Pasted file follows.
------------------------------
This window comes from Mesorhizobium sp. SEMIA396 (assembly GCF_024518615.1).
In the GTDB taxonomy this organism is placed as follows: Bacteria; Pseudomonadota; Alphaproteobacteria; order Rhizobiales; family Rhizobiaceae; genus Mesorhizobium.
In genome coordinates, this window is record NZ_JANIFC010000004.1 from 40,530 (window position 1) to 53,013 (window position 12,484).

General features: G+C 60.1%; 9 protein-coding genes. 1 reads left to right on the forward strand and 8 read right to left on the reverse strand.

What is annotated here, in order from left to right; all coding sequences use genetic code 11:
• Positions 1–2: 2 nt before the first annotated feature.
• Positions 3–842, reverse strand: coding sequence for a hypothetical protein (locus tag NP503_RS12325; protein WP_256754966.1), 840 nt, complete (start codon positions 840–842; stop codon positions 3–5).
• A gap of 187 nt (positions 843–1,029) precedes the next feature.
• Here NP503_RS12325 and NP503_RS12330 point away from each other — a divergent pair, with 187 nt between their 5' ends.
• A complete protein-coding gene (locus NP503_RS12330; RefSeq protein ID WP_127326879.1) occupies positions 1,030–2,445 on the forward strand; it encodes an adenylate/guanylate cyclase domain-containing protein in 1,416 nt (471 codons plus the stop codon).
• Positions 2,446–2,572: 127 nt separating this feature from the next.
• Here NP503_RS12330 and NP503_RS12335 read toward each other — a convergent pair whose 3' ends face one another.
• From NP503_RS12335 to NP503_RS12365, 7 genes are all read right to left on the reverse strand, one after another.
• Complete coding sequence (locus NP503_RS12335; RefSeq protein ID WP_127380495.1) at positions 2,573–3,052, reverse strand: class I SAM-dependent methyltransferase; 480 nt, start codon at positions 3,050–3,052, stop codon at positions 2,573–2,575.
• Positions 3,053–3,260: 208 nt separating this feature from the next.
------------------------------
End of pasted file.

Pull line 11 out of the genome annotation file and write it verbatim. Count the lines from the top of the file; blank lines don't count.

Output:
• Positions 2,446–2,572: 127 nt separating this feature from the next.